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13 Amazing Benefits of Hiking

It's time to embrace the great outdoors.

As summer gives way to fall, the cooler weather and turning leaves make for an especially invigorating and scenic hike. And while your enjoyment is all the reason you need to hit the trails, experts say there are plenty of bigger benefits to taking a stroll through nature—many of which you might not expect. Wondering what you stand to gain? Read on to learn the 13 most amazing benefits of hiking that will motivate you to get moving.

RELATED: 6 Best Walking Workouts for Weight Loss.

13 Benefits of Hiking

1. Anxiety reduction

Group of Friends Hiking
View Apart / Shutterstock

Hiking is great for your physical health and fitness, but experts say that the mental health benefits are equally impressive. In particular, taking walks outdoors has been found to be effective in helping to relieve symptoms of anxiety and depression.

"In today's world, we spend most of our time indoors with increased screen time, which has a direct and negative impact on our mental well-being and stress," explains Suzanne Bartlett Hackenmiller, MD, FACOG, ABOIM, a physician, author, and chief medical advisor for AllTrails. "Making the small, conscious effort to reconnect with the outside world can make all the difference in how one feels, and time in nature has been widely demonstrated to have significant benefits on both our physical and mental health; from boosting self-esteem to aiding anxiety and depression."

2. Improved immune system

older couple hiking trip

Your immune system also stands to gain from regular hikes, Hackenmiller says.

"It isn't just stress that can be improved by investing time outdoors, you can also aid your immune system by inhaling immune-boosting phytoncides emitted by trees and plants," she explains. "These have been found to increase our Natural Killer (NK) cell number and activity to help fight bacteria and viruses."

RELATED: 6 Clothing Items You Shouldn't Wear on a Hike.

3. Better core strength

people hiking and smiling

If you're looking to build muscle and core strength, hiking will get you there faster than regular walking on the street or a treadmill, says Andrew White, a certified personal trainer and the owner of Garage Gym Pro.

"Hiking isn't just about walking. The uneven terrains, uphill climbs, and navigating through trails gives you a full-body workout," he explains. "This means you're not only working on your legs but also engaging your core and strengthening smaller stabilizing muscles. Over time, you'll find better muscle tone and an increase in endurance."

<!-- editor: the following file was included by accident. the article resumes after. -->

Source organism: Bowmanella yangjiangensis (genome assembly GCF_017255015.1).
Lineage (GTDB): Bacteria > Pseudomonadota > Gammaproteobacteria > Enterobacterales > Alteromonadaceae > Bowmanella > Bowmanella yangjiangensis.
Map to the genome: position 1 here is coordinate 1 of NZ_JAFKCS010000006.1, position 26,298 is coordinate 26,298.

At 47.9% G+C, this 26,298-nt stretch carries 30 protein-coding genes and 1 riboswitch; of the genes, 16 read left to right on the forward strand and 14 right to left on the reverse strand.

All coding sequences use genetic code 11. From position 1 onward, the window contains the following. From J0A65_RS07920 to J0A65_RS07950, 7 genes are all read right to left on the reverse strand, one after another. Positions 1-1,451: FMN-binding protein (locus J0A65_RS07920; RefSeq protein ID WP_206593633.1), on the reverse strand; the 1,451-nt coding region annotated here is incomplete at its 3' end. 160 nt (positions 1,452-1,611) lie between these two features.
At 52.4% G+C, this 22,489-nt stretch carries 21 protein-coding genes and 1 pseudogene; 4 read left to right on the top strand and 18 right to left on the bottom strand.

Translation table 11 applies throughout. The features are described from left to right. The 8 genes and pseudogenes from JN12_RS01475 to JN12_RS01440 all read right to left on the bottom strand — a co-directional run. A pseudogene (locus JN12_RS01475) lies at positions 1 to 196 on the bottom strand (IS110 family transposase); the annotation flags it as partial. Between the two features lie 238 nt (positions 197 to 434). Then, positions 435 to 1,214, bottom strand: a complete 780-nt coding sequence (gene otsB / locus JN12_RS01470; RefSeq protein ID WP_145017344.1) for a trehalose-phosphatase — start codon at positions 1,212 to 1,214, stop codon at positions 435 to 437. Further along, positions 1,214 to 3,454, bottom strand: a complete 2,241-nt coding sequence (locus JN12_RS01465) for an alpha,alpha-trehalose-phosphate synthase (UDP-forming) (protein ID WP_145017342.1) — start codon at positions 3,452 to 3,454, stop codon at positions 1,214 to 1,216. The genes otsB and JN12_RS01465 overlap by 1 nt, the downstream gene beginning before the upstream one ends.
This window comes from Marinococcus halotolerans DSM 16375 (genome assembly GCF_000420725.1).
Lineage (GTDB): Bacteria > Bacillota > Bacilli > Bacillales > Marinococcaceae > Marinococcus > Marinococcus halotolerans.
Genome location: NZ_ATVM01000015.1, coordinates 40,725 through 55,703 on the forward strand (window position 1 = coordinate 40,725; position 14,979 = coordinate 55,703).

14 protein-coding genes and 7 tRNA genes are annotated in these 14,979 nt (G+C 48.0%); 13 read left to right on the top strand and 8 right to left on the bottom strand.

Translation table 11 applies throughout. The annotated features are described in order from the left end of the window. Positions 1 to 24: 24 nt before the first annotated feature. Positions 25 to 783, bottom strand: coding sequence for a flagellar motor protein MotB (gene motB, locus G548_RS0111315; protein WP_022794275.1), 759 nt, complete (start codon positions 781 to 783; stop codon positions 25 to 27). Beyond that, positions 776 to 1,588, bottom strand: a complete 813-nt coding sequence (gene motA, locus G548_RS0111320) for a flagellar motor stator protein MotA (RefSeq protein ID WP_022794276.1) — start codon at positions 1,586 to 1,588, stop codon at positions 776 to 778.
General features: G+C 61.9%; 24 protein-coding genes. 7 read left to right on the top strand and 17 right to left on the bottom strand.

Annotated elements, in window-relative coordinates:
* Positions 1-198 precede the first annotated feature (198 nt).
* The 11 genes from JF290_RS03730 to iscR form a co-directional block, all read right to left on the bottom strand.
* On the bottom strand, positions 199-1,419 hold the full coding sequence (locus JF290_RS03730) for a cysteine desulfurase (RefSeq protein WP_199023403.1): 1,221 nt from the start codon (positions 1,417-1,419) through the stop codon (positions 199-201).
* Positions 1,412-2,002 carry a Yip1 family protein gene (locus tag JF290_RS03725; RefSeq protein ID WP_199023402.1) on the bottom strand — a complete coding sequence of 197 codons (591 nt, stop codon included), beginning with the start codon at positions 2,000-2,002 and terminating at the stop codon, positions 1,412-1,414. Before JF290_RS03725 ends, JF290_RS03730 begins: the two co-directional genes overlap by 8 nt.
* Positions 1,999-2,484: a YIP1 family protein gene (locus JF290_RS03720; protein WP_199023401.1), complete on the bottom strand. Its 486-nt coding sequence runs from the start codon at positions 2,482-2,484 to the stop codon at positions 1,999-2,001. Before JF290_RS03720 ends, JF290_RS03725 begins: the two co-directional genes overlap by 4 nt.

4. Enhanced memory and cognitive health

Group Of Active Senior Friends Enjoying Hiking Through Countryside Walking Along Track Together

If you're hoping to keep your mind sharp as you age, one of the best things you can do is get regular physical activity. Hiking in particular has been found to promote better memory and cognitive health, says Hackenmiller.

"Walking outdoors has been found to have many positive effects on memory and overall cognitive function. In fact, studies have found that even going for a 20-minute walk, whether that be in an urban setting or green space, can significantly benefit short-term memory as well as reducing tension, depression, anger, and fatigue," the doctor tells Best Life.

RELATED: The 7 Best Walking Shoe Brands.

5. Improved cardiovascular health

senior hiking

Hiking is also an excellent way to improve your heart health. In fact, a 2014 study of men with a group of heart risk factors known as metabolic syndrome found that three weeks of regular daily hiking at various levels of elevation improved their risk profile.

"Hiking involves sustained physical activity that increases your heart rate and helps improve cardiovascular health. The elevation changes and varied terrain stimulates the heart and lungs, enhancing endurance and reducing the risk of heart disease," says Mary-Ellen Sabat, MS, RDN, LD, the nutritionist and Ace Certified Trainer behind Body Designs by Mary.

6. Weight management and weight loss

Black couple hiking in the forest together

That same study noted that the subjects experienced a mean weight loss of nearly seven pounds after three weeks of daily hiking. This and other research suggests that hikes are an excellent way to maintain a healthy weight.

"Hiking burns calories at a steady rate, making it an effective way to… support weight loss goals. The longer and more challenging the hike, the more calories you can burn," says Sabat.

RELATED: 9 Best Fitness Classes to Take If You're Over 60, Experts Say.